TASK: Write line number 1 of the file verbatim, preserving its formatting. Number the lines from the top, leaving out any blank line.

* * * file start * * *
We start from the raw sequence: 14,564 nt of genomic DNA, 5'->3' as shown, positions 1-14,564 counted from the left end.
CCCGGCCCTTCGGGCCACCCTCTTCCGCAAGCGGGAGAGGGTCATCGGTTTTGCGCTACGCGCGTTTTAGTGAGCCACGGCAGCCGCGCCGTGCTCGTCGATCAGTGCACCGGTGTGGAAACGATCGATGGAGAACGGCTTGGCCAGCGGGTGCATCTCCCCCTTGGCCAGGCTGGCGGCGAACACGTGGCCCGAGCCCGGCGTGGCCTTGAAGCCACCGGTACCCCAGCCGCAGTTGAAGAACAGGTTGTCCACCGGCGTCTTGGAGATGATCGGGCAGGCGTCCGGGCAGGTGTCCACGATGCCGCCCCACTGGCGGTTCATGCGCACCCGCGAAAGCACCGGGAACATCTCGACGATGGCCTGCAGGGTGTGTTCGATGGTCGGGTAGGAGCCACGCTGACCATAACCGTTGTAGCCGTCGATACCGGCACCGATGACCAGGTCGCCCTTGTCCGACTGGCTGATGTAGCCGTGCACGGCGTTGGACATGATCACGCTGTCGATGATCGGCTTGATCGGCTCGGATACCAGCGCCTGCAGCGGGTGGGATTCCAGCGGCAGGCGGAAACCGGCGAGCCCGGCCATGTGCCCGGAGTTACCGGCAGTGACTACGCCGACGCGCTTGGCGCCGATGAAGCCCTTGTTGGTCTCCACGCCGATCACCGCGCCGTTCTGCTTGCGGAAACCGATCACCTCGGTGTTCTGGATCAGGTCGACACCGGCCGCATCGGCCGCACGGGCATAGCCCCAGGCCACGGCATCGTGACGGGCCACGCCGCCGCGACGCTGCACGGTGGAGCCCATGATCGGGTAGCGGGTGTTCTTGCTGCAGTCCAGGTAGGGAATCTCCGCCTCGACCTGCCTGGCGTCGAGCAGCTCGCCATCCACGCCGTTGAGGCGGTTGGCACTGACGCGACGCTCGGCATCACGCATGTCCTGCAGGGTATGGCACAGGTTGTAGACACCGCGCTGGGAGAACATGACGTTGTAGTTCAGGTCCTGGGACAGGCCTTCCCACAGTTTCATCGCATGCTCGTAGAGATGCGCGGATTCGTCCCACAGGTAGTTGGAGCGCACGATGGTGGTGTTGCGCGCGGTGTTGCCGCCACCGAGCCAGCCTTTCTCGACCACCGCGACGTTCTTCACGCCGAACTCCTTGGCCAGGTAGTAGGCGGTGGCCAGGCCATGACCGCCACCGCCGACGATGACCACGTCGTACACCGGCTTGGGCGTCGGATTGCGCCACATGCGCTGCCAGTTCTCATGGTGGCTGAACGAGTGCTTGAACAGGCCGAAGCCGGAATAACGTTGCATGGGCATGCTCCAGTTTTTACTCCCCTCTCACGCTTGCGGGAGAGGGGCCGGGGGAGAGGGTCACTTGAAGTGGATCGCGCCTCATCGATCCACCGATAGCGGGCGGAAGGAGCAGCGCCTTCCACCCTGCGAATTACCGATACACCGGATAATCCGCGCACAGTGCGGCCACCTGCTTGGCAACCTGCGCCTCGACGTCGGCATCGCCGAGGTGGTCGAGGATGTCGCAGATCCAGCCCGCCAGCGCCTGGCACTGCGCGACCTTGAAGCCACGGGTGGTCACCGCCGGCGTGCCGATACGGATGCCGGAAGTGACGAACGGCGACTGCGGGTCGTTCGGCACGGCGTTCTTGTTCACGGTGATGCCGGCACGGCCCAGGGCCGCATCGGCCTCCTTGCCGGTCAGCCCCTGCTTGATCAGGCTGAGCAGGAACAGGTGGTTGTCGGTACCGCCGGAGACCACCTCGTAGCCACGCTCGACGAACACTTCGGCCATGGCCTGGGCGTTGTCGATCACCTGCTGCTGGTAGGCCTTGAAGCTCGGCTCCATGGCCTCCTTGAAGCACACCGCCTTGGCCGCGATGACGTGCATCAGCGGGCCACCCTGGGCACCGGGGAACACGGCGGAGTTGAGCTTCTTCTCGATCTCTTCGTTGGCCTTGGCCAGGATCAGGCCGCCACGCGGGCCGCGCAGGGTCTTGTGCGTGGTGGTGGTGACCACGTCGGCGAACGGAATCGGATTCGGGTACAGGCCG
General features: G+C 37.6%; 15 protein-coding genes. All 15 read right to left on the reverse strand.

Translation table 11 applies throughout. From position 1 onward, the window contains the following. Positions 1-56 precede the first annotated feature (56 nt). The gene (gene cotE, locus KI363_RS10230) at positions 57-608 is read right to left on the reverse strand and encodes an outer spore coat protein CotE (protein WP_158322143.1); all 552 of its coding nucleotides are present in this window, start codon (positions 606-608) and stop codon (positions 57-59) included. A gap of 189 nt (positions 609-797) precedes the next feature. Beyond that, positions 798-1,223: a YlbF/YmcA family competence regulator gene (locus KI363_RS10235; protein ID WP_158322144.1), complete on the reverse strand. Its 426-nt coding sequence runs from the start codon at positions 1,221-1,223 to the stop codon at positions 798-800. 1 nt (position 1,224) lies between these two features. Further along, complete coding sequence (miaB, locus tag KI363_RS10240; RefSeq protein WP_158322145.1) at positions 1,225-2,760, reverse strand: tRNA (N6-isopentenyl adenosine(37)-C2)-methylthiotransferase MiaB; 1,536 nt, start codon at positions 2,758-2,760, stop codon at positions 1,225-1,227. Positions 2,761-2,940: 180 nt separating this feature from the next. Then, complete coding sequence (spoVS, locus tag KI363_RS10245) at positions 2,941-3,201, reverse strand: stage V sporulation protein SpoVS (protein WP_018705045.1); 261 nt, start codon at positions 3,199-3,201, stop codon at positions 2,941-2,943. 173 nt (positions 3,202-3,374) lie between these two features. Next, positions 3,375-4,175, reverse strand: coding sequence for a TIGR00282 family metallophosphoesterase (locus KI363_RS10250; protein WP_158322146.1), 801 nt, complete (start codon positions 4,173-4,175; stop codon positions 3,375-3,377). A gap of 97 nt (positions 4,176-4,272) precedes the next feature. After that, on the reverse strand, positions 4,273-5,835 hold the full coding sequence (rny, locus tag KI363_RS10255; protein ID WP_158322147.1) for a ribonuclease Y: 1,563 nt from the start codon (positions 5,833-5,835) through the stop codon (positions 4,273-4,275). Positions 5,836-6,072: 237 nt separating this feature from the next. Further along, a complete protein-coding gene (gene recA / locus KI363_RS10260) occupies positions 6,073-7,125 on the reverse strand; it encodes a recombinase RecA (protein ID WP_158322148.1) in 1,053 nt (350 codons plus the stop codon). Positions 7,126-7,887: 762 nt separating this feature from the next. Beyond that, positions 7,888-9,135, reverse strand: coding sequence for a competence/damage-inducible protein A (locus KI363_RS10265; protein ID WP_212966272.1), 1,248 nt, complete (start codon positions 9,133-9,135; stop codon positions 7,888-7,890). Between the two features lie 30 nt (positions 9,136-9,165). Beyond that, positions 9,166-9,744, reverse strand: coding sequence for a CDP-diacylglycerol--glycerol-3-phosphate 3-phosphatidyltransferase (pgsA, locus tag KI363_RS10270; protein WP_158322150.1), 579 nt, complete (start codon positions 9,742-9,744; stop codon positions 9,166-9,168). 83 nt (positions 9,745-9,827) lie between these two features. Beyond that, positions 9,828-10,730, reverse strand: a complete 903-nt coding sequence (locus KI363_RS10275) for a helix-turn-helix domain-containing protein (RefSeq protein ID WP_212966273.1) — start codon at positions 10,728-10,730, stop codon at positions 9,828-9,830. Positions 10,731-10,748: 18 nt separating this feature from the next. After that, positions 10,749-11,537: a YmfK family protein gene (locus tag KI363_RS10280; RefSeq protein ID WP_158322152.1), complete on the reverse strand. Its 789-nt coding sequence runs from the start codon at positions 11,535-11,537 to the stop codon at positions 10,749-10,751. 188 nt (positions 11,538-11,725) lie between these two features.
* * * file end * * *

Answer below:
We start from the raw sequence: 14,564 nt of genomic DNA, 5'->3' as shown, positions 1-14,564 counted from the left end.